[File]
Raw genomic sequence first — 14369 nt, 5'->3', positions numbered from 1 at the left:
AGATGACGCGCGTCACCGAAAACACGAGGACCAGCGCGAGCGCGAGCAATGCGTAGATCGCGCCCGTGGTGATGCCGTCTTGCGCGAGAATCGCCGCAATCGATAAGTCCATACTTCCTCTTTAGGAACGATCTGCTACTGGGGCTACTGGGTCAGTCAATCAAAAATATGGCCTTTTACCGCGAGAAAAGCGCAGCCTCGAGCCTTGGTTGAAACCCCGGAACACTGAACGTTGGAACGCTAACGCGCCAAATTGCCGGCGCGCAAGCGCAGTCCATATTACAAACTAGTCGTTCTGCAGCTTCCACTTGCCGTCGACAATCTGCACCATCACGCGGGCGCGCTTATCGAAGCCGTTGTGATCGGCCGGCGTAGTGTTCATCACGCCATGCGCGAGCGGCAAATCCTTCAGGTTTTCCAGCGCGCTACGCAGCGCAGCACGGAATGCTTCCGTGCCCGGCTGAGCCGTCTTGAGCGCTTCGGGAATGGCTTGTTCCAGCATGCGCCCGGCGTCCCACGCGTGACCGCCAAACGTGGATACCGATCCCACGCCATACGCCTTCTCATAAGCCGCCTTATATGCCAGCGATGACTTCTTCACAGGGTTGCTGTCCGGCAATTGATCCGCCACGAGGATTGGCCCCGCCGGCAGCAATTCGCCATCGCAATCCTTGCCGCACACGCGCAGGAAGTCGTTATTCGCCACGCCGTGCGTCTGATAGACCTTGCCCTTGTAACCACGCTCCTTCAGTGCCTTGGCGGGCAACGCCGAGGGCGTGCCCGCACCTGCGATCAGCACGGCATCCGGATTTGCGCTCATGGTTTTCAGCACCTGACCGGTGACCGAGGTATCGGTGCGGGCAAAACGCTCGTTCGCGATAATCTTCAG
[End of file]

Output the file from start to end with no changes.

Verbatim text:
Raw genomic sequence first — 14369 nt, 5'->3', positions numbered from 1 at the left:
AGATGACGCGCGTCACCGAAAACACGAGGACCAGCGCGAGCGCGAGCAATGCGTAGATCGCGCCCGTGGTGATGCCGTCTTGCGCGAGAATCGCCGCAATCGATAAGTCCATACTTCCTCTTTAGGAACGATCTGCTACTGGGGCTACTGGGTCAGTCAATCAAAAATATGGCCTTTTACCGCGAGAAAAGCGCAGCCTCGAGCCTTGGTTGAAACCCCGGAACACTGAACGTTGGAACGCTAACGCGCCAAATTGCCGGCGCGCAAGCGCAGTCCATATTACAAACTAGTCGTTCTGCAGCTTCCACTTGCCGTCGACAATCTGCACCATCACGCGGGCGCGCTTATCGAAGCCGTTGTGATCGGCCGGCGTAGTGTTCATCACGCCATGCGCGAGCGGCAAATCCTTCAGGTTTTCCAGCGCGCTACGCAGCGCAGCACGGAATGCTTCCGTGCCCGGCTGAGCCGTCTTGAGCGCTTCGGGAATGGCTTGTTCCAGCATGCGCCCGGCGTCCCACGCGTGACCGCCAAACGTGGATACCGATCCCACGCCATACGCCTTCTCATAAGCCGCCTTATATGCCAGCGATGACTTCTTCACAGGGTTGCTGTCCGGCAATTGATCCGCCACGAGGATTGGCCCCGCCGGCAGCAATTCGCCATCGCAATCCTTGCCGCACACGCGCAGGAAGTCGTTATTCGCCACGCCGTGCGTCTGATAGACCTTGCCCTTGTAACCACGCTCCTTCAGTGCCTTGGCGGGCAACGCCGAGGGCGTGCCCGCACCTGCGATCAGCACGGCATCCGGATTTGCGCTCATGGTTTTCAGCACCTGACCGGTGACCGAGGTATCGGTGCGGGCAAAACGCTCGTTCGCGATAATCTTCAG